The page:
Psychological stressors influence the types and biomass of gut microbiota via the ANS (Galley et al., 2014) mediated by secretion of diverse signaling molecules by various effector cells leading to altered gut microbiota. Dysbiotic microbiota can then make humans predispose to inflammation and infections (Hughes and Sperandio, 2008). Moreover, the brain modulates myriad gut functions that includes mucosal immune response; secretion of acids, bicarbonates, and mucus; and gastric motility (Macfarlane and Dillon, 2007).
Stress has been reported to affect the intestinal mucus (Rubio and Huang, 1992), gastric and intestinal postprandial motility (Gué et al., 1989), and ceco-colonic spike-burst activity (Gué et al., 1991). The brain, mediated by altered intestinal permeability, can affect the composition of microbiota. Acute stress results in overproduction of interferon-γ (Demaude et al., 2006) while mild stress cause colonic barrier dysfunction leading to depression as well as vulnerability to colitis (Söderholm et al., 2002). Depression is associated with alterations in colonic motility and intestinal microbial profile (Park et al., 2013).
Stress induced secretion of an antimicrobial peptide, α-defensin, from Paneth cells may cause disruption of gut microbiota (Alonso et al., 2008) which can cause overactivity of harmful bacteria. During surgery, norepinephrine is released that possibly activates Pseudomonas aeruginosa leading to gut sepsis (Alverdy et al., 2000), induces proliferation of enteric pathogens and increased virulence of Campylobacter jejuni (Cogan et al., 2007), and stimulates the growth of pathogenic Escherichia coli strains (Freestone et al., 2003).
These findings strongly suggest that stress response, anxiety, and depression may alter neurotransmitter release which affects the gut microbiota profile. Stress may also disrupt epithelial homeostasis by blocking the protective effects of vagus nerve barrier (Bonaz et al., 2016). Decrease in vagal tone has been implicated in IBD and IBS (Pellissier et al., 2014) and gut microbiome alterations may impact GI motility, integrity, and secretion as well as brain functions by affecting neurotransmission, behavior, and neurogenesis. These influences are, therefore, bidirectional. Cyclic meditation may ameliorate stress induced gut microbiota dysbiosis as CM had been reported to enhance cognitive functions and vagal tone in several studies (Sarang and Telles, 2006a,b,c, 2007; Subramanya and Telles, 2009b). Moreover, Vegan individuals with a long practice of meditation have healthier gut microbiota compared to non-meditators with omnivorous diet. Abundance of bacterial groups such as Roseburia, Subdoligranulum, and norank_f_Lachnospiraceae are positively related to the number of meditation years (Jia et al., 2020).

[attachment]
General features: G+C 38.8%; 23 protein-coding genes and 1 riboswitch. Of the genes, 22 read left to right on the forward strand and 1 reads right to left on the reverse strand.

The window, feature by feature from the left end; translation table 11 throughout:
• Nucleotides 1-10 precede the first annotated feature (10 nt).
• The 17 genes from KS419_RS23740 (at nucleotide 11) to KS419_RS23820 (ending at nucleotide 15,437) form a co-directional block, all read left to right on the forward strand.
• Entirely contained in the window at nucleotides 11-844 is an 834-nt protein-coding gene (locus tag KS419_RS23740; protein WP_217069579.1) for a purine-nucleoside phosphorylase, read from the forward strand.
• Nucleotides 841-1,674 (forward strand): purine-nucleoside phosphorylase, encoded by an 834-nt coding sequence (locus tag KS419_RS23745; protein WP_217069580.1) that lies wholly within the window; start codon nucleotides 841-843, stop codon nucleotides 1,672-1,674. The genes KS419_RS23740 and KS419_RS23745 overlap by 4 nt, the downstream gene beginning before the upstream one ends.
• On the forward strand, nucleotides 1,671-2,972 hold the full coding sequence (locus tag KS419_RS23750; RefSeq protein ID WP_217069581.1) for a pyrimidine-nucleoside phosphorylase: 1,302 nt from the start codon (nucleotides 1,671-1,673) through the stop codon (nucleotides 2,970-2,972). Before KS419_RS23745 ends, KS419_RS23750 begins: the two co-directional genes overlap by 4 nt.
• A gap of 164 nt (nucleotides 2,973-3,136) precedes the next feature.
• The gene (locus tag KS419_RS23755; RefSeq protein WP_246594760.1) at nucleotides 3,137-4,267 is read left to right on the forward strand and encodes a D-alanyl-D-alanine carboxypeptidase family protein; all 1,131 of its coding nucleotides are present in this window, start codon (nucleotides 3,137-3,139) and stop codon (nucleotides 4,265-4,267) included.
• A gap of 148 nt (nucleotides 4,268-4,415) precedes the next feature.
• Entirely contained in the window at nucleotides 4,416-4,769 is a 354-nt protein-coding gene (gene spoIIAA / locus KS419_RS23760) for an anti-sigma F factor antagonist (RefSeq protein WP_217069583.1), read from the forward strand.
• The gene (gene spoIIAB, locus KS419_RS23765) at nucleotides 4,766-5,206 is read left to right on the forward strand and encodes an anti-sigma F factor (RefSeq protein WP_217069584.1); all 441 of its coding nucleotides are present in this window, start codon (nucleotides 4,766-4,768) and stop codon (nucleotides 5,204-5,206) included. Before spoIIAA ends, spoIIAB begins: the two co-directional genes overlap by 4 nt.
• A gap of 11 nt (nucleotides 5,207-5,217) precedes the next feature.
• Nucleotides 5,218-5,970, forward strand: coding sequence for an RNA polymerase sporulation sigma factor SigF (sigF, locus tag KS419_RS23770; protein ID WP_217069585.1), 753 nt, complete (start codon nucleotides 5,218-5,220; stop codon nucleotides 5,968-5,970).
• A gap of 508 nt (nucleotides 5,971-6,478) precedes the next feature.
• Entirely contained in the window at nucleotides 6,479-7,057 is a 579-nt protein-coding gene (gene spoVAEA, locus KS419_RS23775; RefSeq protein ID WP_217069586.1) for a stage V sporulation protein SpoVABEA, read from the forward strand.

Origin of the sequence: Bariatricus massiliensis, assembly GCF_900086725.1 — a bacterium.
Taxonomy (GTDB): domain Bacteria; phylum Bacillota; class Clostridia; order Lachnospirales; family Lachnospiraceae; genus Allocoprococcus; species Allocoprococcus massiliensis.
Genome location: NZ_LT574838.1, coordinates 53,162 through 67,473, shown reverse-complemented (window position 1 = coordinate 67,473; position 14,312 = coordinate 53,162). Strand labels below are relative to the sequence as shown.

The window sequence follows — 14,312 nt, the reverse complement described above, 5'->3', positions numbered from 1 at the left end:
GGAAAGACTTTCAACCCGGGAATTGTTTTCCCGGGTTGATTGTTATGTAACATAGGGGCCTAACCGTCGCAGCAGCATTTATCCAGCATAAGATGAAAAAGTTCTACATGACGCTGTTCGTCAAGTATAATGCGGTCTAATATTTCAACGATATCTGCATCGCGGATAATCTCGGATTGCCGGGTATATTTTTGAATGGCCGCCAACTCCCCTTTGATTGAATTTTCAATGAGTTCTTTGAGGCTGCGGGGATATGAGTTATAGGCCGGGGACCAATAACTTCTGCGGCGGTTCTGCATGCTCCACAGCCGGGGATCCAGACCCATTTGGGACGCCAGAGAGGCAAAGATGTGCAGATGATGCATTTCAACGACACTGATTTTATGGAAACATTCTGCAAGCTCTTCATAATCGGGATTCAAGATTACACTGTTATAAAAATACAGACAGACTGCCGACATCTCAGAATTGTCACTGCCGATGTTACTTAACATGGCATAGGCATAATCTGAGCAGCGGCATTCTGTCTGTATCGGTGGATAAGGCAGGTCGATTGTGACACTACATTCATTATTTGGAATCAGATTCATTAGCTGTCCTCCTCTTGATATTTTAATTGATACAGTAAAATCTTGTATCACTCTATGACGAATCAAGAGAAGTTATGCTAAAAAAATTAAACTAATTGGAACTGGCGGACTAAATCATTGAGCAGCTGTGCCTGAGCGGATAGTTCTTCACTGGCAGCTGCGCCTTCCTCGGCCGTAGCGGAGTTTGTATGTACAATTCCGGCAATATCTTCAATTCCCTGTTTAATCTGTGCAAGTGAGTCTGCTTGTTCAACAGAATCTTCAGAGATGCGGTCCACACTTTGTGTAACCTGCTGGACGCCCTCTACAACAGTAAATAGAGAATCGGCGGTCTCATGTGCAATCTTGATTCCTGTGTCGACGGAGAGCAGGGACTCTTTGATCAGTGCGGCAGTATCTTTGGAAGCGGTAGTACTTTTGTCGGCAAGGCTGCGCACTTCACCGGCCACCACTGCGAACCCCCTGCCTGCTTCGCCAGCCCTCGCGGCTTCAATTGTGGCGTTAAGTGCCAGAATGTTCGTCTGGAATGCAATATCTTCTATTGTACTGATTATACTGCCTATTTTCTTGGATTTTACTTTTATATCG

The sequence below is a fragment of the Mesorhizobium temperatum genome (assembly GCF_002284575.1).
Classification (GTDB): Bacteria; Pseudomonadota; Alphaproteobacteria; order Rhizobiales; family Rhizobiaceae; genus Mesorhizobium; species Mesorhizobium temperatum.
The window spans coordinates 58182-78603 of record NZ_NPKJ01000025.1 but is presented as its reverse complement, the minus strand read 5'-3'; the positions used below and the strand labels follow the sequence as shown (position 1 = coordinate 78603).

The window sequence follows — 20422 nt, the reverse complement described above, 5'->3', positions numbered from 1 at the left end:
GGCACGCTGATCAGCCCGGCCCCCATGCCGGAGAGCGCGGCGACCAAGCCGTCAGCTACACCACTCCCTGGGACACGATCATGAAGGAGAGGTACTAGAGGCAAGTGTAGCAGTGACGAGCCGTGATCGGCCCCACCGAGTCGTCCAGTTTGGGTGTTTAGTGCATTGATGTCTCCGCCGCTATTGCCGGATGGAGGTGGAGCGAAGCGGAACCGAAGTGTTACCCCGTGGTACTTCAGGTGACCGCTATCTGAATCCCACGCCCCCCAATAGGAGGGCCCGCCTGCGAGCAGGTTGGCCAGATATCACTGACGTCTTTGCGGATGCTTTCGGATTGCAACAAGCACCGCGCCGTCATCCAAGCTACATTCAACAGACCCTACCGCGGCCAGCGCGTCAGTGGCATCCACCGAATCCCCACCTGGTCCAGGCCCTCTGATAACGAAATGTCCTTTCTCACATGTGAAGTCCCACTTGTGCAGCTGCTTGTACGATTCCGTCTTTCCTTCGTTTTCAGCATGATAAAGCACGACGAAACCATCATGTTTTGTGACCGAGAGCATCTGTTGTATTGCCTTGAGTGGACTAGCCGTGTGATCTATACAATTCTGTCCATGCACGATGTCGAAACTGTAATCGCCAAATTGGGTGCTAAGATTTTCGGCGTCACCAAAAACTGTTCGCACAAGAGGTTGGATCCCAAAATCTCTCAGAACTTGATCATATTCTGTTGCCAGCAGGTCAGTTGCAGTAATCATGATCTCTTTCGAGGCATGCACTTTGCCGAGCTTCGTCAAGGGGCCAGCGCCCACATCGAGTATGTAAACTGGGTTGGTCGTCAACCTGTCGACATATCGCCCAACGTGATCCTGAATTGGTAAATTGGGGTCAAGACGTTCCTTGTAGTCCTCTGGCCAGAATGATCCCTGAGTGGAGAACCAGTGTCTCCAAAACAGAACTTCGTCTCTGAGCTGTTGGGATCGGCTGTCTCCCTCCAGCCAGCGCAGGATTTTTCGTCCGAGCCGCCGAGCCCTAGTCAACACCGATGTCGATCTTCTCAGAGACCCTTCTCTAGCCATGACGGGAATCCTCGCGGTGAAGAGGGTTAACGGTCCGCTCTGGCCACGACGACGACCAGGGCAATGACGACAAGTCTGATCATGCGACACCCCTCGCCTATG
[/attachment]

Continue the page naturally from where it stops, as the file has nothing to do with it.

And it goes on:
Meditation and GBA interrelation is yet to be systematically explored. However, for both humans and animals; certain exercises; and other forms of physical activities have been reported to influence both gut and brain health. Significant inverse relationship exists between physical activity and depression (Parfitt and Eston, 2005) and physical activity and anxiety (Parfitt and Eston, 2005). In rats and mice, it was found that short term exercise protected them against anxiety (Ramos et al., 1997). Animals with intense physical activity showed enhanced acquisition of a task and memory retention (Van der Borght et al., 2006). Exercise may modulate gut microbiota profile which subsequently might influence brain activity (Dalton et al., 2019). Influence of exercise on human gut has been documented in several studies (Mailing et al., 2019). Gut microbiota of professional players had higher relative abundance of certain gut bacterial taxa; athletes showed lower abundance of Lactobacillus and Bacteroides (Clarke et al., 2014). Women who performed at least 3 h of exercise per week showed increased levels of Roseburia hominis, Akkermansia muciniphila, Faecalibacterium prausnitzii; gut bacterial genera known to be producers of butyrate with beneficial effects on the brain (Bressa et al., 2017). Exercise improves mental and neurological health (Stevens et al., 2018) and these beneficial effects could be mediated by gut microbiota. Daily wheel running increased population of butyrate producing bacteria, Lachnospiraceae, reducing anxiety-like behavior in mice and butyrate may activate microglial cells, the brain's immune cells (Varela et al., 2015).